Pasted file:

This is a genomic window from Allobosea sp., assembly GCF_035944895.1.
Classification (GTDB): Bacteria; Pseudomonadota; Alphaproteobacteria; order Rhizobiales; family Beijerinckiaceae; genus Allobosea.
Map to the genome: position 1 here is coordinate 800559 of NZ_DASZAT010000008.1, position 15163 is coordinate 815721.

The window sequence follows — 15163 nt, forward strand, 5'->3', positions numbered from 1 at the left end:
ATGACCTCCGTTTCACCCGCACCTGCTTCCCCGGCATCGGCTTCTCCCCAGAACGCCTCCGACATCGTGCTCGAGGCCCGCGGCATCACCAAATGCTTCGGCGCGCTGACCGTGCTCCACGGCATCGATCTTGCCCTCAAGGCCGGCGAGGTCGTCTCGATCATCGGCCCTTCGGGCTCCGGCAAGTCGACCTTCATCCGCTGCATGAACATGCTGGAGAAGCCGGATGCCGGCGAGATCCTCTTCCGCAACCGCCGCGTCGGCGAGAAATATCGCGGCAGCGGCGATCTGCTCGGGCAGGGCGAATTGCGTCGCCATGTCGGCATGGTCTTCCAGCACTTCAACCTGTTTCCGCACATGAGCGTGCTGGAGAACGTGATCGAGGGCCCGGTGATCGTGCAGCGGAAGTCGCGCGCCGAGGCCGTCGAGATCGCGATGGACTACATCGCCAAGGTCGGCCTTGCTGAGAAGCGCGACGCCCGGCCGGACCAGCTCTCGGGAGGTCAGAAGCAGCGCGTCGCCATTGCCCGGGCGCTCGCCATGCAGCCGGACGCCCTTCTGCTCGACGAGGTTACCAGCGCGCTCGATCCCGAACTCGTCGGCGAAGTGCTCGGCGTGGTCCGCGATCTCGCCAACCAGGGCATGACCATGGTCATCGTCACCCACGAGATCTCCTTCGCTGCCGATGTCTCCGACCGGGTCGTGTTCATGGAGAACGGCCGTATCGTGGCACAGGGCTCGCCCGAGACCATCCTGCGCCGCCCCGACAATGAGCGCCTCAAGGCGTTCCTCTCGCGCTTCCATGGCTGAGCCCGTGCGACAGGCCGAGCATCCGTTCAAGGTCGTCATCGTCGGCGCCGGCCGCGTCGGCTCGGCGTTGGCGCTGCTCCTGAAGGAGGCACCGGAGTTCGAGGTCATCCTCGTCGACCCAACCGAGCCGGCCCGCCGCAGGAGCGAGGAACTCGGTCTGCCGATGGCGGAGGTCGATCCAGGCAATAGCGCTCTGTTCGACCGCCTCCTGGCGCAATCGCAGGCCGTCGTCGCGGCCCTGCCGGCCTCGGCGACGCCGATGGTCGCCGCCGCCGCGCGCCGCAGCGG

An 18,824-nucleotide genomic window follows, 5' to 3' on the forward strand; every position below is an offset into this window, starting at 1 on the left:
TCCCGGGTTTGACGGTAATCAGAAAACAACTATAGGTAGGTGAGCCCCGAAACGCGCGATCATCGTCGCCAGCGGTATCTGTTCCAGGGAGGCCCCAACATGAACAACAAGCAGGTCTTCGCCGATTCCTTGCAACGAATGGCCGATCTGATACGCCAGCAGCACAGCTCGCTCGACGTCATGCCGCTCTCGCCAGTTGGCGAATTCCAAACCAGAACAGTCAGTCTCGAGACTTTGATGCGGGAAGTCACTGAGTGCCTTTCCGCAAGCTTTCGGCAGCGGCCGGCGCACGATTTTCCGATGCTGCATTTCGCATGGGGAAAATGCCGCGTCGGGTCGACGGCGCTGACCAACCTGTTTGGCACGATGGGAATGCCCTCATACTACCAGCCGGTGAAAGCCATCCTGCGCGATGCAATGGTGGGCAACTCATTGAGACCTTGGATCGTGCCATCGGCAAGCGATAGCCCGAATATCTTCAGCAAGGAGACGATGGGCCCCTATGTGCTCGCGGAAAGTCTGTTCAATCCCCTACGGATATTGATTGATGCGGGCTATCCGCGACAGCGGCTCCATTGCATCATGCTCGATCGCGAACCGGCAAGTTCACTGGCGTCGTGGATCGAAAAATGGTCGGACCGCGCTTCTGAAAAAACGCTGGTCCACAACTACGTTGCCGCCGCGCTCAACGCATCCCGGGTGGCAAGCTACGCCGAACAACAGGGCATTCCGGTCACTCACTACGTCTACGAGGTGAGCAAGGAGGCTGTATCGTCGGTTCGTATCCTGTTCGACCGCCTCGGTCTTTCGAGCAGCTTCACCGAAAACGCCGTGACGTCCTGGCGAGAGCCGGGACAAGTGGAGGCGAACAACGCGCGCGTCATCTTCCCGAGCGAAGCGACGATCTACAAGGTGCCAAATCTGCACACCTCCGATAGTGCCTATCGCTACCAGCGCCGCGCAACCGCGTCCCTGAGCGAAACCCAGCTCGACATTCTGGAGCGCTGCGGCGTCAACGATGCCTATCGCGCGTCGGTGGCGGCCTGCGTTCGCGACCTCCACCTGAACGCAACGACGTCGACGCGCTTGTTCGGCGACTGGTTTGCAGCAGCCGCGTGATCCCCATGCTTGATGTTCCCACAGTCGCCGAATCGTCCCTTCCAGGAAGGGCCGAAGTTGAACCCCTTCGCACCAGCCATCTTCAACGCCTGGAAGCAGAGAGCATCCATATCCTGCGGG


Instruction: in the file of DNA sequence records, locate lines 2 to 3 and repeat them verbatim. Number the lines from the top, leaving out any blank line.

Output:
Classification (GTDB): Bacteria; Pseudomonadota; Alphaproteobacteria; order Rhizobiales; family Beijerinckiaceae; genus Allobosea.
Map to the genome: position 1 here is coordinate 800559 of NZ_DASZAT010000008.1, position 15163 is coordinate 815721.